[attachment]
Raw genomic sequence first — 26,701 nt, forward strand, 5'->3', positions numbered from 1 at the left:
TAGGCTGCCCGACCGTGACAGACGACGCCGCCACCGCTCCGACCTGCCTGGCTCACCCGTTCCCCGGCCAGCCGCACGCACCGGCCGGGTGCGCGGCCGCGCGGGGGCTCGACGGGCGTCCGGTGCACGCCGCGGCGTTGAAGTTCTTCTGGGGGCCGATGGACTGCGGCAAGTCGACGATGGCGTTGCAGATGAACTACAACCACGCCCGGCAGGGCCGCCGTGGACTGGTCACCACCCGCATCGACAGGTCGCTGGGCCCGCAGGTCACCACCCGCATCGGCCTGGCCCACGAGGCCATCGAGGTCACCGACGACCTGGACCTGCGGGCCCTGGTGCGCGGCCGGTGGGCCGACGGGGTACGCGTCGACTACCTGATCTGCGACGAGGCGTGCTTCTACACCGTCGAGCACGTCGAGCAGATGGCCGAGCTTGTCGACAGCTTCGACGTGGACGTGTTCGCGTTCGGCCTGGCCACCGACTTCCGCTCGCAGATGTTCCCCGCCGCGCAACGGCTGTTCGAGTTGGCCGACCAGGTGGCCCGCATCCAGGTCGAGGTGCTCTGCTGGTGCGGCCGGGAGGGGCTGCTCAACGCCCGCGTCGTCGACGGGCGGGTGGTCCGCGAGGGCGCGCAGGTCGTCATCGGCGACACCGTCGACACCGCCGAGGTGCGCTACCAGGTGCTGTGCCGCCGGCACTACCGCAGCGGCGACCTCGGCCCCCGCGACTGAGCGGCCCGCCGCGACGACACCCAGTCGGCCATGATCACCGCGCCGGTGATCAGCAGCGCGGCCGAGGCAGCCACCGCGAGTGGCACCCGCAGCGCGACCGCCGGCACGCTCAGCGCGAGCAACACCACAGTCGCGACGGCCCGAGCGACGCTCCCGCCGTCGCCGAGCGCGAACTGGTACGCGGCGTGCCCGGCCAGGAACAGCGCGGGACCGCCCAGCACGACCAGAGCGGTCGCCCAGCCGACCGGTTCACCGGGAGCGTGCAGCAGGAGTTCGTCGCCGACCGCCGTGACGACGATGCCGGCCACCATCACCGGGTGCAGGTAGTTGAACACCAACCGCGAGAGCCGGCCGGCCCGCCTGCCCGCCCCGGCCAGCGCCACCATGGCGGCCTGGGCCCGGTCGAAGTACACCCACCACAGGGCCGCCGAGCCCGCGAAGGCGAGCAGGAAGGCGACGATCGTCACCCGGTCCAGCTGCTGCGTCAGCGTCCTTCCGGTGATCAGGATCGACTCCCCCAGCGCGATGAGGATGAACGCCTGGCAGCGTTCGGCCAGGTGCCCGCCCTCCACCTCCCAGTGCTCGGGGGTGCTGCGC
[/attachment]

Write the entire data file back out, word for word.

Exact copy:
Raw genomic sequence first — 26,701 nt, forward strand, 5'->3', positions numbered from 1 at the left:
TAGGCTGCCCGACCGTGACAGACGACGCCGCCACCGCTCCGACCTGCCTGGCTCACCCGTTCCCCGGCCAGCCGCACGCACCGGCCGGGTGCGCGGCCGCGCGGGGGCTCGACGGGCGTCCGGTGCACGCCGCGGCGTTGAAGTTCTTCTGGGGGCCGATGGACTGCGGCAAGTCGACGATGGCGTTGCAGATGAACTACAACCACGCCCGGCAGGGCCGCCGTGGACTGGTCACCACCCGCATCGACAGGTCGCTGGGCCCGCAGGTCACCACCCGCATCGGCCTGGCCCACGAGGCCATCGAGGTCACCGACGACCTGGACCTGCGGGCCCTGGTGCGCGGCCGGTGGGCCGACGGGGTACGCGTCGACTACCTGATCTGCGACGAGGCGTGCTTCTACACCGTCGAGCACGTCGAGCAGATGGCCGAGCTTGTCGACAGCTTCGACGTGGACGTGTTCGCGTTCGGCCTGGCCACCGACTTCCGCTCGCAGATGTTCCCCGCCGCGCAACGGCTGTTCGAGTTGGCCGACCAGGTGGCCCGCATCCAGGTCGAGGTGCTCTGCTGGTGCGGCCGGGAGGGGCTGCTCAACGCCCGCGTCGTCGACGGGCGGGTGGTCCGCGAGGGCGCGCAGGTCGTCATCGGCGACACCGTCGACACCGCCGAGGTGCGCTACCAGGTGCTGTGCCGCCGGCACTACCGCAGCGGCGACCTCGGCCCCCGCGACTGAGCGGCCCGCCGCGACGACACCCAGTCGGCCATGATCACCGCGCCGGTGATCAGCAGCGCGGCCGAGGCAGCCACCGCGAGTGGCACCCGCAGCGCGACCGCCGGCACGCTCAGCGCGAGCAACACCACAGTCGCGACGGCCCGAGCGACGCTCCCGCCGTCGCCGAGCGCGAACTGGTACGCGGCGTGCCCGGCCAGGAACAGCGCGGGACCGCCCAGCACGACCAGAGCGGTCGCCCAGCCGACCGGTTCACCGGGAGCGTGCAGCAGGAGTTCGTCGCCGACCGCCGTGACGACGATGCCGGCCACCATCACCGGGTGCAGGTAGTTGAACACCAACCGCGAGAGCCGGCCGGCCCGCCTGCCCGCCCCGGCCAGCGCCACCATGGCGGCCTGGGCCCGGTCGAAGTACACCCACCACAGGGCCGCCGAGCCCGCGAAGGCGAGCAGGAAGGCGACGATCGTCACCCGGTCCAGCTGCTGCGTCAGCGTCCTTCCGGTGATCAGGATCGACTCCCCCAGCGCGATGAGGATGAACGCCTGGCAGCGTTCGGCCAGGTGCCCGCCCTCCACCTCCCAGTGCTCGGGGGTGCTGCGC